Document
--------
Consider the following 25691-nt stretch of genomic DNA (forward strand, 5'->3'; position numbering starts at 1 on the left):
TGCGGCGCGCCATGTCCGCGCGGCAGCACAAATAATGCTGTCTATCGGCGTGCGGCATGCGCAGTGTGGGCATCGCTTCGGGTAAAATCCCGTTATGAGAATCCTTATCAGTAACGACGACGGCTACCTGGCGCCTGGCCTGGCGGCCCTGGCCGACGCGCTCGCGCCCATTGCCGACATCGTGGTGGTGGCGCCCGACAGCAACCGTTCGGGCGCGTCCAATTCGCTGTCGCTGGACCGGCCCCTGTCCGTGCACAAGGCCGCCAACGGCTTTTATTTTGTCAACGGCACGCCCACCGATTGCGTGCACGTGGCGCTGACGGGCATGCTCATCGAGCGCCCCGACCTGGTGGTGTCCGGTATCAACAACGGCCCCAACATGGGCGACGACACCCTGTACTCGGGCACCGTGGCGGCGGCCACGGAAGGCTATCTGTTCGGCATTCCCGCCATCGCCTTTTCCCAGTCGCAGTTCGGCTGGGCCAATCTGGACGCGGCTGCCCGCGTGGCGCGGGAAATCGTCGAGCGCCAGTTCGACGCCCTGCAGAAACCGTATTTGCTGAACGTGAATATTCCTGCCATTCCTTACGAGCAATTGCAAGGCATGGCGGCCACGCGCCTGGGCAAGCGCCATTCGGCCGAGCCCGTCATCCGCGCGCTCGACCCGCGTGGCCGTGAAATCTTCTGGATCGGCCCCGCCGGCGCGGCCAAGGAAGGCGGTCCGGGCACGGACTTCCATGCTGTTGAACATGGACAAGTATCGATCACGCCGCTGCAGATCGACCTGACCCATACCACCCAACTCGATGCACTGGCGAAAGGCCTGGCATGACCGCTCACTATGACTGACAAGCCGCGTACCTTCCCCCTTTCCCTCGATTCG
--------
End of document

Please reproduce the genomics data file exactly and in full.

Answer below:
Consider the following 25691-nt stretch of genomic DNA (forward strand, 5'->3'; position numbering starts at 1 on the left):
TGCGGCGCGCCATGTCCGCGCGGCAGCACAAATAATGCTGTCTATCGGCGTGCGGCATGCGCAGTGTGGGCATCGCTTCGGGTAAAATCCCGTTATGAGAATCCTTATCAGTAACGACGACGGCTACCTGGCGCCTGGCCTGGCGGCCCTGGCCGACGCGCTCGCGCCCATTGCCGACATCGTGGTGGTGGCGCCCGACAGCAACCGTTCGGGCGCGTCCAATTCGCTGTCGCTGGACCGGCCCCTGTCCGTGCACAAGGCCGCCAACGGCTTTTATTTTGTCAACGGCACGCCCACCGATTGCGTGCACGTGGCGCTGACGGGCATGCTCATCGAGCGCCCCGACCTGGTGGTGTCCGGTATCAACAACGGCCCCAACATGGGCGACGACACCCTGTACTCGGGCACCGTGGCGGCGGCCACGGAAGGCTATCTGTTCGGCATTCCCGCCATCGCCTTTTCCCAGTCGCAGTTCGGCTGGGCCAATCTGGACGCGGCTGCCCGCGTGGCGCGGGAAATCGTCGAGCGCCAGTTCGACGCCCTGCAGAAACCGTATTTGCTGAACGTGAATATTCCTGCCATTCCTTACGAGCAATTGCAAGGCATGGCGGCCACGCGCCTGGGCAAGCGCCATTCGGCCGAGCCCGTCATCCGCGCGCTCGACCCGCGTGGCCGTGAAATCTTCTGGATCGGCCCCGCCGGCGCGGCCAAGGAAGGCGGTCCGGGCACGGACTTCCATGCTGTTGAACATGGACAAGTATCGATCACGCCGCTGCAGATCGACCTGACCCATACCACCCAACTCGATGCACTGGCGAAAGGCCTGGCATGACCGCTCACTATGACTGACAAGCCGCGTACCTTCCCCCTTTCCCTCGATTCG